ABQjournal: 1980 prison riot a black mark on state's history
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Sunday, September 19, 1999

JOURNAL FILE
Then-Gov. Bruce King called in the National Guard during the murderous rioting in February 1980 at the Main unit of the Penitentiary of New Mexico.
1980 prison riot a black mark on state's history

By Mike Gallagher
Journal Investigative Reporter
It was an inmate rebellion without a plan, without leadership and without goals. There were few heroes, plenty of villains and many victims.
When State Police marched into the Penitentiary of New Mexico on Feb. 3, 1980, they didn't retake the prison from rioting inmates so much as they occupied the charred shell after the riot had burned itself out.
Thirty-three inmates were found dead inside -- some of them horribly butchered by their fellow prisoners.
The emergency room at St. Vincent Hospital in Santa Fe was overwhelmed with more than 100 inmates -- some beaten, others suffering from drug overdoses.
Eight of the 12 guards who had been taken hostage were treated for injuries. Surprisingly, none of the guards was killed.
It was a black mark on New Mexico history as the nation was captivated by the horror stories that dribbled out of Santa Fe.
The riot began in the early-morning hours of Saturday, Feb. 2, when guards entered dormitory E-2 on the south side of the prison.
The door to the dormitory wasn't locked, in violation of prison security procedures. Neither was a hallway gate that led to the prison control room.
Four guards were taken hostage during the first few minutes of the riot.
In all, there were 15 guards on duty inside the prison that night, supervising more than 1,100 inmates.
Inmates rushed down the main corridor and broke the shatterproof glass at the control center. The guard on duty fled, leaving behind keys that could open most of the prison gates and doors.
The inside of the prison became a nightmare of violence. One Associated Press reporter later described it in a story distributed worldwide as a "merry-go-round gone crazy."
Fires were set. Inmates ripped out plumbing fixtures, flooding parts of the prison. Other inmates got into the infirmary and began taking drugs.
Others began hunting their enemies. And found them.
Sometime around 8 a.m. that Saturday morning, inmates began using tools from the prison to gain access to cellblock 4, which housed the "snitches" and inmates in protective segregation.
The "snitches" met a horrible end.
One was hung from the upper tier of the cellblock, another decapitated. Most of the 33 inmates killed were from the segregation unit.
Early Saturday morning, fitful negotiations began with some inmate leaders. Ambulances shuttled the dead and injured to St. Vincent. Smoke poured out of the prison gymnasium.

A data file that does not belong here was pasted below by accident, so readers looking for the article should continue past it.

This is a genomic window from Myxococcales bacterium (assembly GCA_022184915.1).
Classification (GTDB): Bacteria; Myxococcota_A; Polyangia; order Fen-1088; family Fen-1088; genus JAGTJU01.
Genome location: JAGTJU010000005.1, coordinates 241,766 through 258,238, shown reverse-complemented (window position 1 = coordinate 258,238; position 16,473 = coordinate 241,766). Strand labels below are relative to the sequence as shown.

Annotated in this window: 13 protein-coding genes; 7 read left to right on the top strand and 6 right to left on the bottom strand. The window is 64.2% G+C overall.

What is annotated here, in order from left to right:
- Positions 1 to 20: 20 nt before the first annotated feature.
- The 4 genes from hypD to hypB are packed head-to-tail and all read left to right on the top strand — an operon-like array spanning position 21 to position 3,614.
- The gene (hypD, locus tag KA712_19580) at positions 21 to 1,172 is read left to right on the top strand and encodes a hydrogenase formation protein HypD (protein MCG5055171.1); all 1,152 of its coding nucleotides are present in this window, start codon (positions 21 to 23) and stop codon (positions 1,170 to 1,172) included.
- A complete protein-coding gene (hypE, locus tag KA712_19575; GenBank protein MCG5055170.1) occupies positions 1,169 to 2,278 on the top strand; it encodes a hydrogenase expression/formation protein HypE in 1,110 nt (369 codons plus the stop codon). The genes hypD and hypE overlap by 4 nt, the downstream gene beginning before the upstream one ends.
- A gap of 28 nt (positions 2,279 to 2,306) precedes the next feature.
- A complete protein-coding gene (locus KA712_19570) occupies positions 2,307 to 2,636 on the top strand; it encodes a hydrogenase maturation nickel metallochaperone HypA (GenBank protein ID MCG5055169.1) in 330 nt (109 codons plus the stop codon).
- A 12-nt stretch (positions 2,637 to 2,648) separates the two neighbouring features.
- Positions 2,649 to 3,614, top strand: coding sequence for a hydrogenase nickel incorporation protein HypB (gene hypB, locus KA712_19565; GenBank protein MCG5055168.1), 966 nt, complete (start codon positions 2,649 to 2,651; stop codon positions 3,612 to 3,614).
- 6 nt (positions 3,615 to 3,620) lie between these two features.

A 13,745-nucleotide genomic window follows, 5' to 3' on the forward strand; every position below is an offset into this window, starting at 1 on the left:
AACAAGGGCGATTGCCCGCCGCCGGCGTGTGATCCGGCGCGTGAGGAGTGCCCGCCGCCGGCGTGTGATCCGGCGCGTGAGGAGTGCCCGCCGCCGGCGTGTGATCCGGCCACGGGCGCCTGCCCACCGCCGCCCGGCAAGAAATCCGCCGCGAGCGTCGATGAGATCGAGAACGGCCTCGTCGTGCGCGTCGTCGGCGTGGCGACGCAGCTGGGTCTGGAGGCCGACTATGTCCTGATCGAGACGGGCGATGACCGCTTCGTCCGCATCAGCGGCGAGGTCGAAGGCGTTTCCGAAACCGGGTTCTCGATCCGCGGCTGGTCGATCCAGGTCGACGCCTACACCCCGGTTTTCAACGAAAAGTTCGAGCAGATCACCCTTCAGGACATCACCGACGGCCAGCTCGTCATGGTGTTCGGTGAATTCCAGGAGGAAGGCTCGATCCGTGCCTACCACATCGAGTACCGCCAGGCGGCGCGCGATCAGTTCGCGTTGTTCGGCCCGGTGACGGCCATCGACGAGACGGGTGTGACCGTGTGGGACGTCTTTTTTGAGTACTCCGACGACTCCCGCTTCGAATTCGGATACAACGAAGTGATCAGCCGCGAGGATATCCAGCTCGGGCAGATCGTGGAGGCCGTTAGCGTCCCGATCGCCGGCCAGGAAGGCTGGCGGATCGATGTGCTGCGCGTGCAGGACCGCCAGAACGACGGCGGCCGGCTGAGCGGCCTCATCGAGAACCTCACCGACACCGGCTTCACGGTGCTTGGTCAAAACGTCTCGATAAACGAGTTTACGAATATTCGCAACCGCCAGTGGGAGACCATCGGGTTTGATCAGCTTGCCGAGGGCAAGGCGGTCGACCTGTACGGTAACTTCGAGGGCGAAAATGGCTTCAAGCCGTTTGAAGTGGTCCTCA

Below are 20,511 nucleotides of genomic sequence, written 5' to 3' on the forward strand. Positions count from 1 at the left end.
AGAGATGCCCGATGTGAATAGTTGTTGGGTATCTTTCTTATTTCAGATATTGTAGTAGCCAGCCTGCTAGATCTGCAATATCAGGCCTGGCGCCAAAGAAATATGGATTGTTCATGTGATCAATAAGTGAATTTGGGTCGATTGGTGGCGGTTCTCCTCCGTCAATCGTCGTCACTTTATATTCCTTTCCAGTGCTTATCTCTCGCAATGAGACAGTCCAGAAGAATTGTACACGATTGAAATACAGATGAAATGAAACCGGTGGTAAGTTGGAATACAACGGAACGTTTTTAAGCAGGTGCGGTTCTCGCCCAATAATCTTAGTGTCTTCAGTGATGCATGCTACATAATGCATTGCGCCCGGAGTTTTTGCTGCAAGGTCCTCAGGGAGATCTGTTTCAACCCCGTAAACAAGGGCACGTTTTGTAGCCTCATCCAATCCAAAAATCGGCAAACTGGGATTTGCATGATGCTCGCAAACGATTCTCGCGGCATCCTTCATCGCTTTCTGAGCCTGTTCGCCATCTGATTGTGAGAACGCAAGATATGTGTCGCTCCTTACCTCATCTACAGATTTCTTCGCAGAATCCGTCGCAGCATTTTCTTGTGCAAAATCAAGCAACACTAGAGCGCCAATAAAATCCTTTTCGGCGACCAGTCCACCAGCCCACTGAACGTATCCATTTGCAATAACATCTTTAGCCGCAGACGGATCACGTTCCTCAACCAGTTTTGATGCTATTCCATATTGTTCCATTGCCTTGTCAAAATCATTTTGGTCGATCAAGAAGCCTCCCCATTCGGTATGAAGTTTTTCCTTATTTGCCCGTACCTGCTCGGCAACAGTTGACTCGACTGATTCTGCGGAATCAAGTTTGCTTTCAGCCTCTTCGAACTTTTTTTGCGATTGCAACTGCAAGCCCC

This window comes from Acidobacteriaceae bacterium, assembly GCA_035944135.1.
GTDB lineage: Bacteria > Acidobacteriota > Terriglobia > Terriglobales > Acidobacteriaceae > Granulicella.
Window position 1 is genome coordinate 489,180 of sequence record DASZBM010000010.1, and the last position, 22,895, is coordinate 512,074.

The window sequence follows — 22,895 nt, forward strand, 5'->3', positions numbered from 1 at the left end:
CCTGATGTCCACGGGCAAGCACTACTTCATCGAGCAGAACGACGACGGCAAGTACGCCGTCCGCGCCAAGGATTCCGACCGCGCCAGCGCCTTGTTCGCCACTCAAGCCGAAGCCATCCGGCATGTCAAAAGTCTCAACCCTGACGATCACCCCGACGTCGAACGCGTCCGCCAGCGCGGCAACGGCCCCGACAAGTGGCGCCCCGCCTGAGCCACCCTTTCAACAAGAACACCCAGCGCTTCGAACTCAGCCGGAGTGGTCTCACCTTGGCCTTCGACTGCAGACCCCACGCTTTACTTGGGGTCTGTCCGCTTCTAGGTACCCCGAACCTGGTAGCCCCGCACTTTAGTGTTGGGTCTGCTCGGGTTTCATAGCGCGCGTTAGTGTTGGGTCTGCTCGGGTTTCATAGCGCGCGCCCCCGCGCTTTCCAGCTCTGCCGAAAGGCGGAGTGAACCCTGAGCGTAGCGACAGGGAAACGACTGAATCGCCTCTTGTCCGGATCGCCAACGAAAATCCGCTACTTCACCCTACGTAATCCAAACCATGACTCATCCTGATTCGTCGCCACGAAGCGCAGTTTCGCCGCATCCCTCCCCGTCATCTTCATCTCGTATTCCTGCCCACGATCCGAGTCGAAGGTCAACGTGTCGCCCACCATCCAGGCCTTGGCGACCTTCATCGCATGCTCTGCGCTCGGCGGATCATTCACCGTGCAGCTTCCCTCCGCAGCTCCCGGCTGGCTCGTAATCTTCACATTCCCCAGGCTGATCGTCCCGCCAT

It became clear later that neither the inmates nor the state had a single spokesman during the negotiations.
Eventually, inmates made 11 basic demands. Some concerned basic prison conditions like overcrowding, inmate discipline, educational services and improving food. They also wanted outside witnesses -- federal officials and the news media.
Hostage guards were released. Some of the guards had been protected by inmates; others were brutally beaten.
"One was tied to a chair. Another lay naked on a stretcher, blood pouring from a head wound," a Journal reporter wrote.
Negotiations broke off about 1 a.m. Sunday and state officials insisted no concessions had been made.
But the riot, fueled by drugs and hate, was running out of gas.
Later Sunday morning, inmates began to trickle out of the prison, seeking refuge at the fence where National Guardsmen stood with their M-16s.
Black inmates led the exodus from the smoldering cellblocks, staying in groups large enough to defend themselves from other inmates.
It was over.

The aftermath
The Attorney General's Office spent months investigating the 36 hours the riot spanned on Feb. 2-3.
There were few surprises.
The overcrowded prison was mismanaged and run by too few guards, who were poorly paid and poorly trained.
Prison security policies were inconsistently enforced. Prison discipline depended on an informant system, where rumor replaced fact. Inmates were physically abused.
Predatory inmates were mixed with minimum-security prisoners. Incentives for inmates to behave, like education programs, had been cut to a minimum.
Some changes occurred due to an inmate lawsuit filed prior to the riot, which forced federal oversight of New Mexico prisons for two decades under what was known as the Duran consent decree.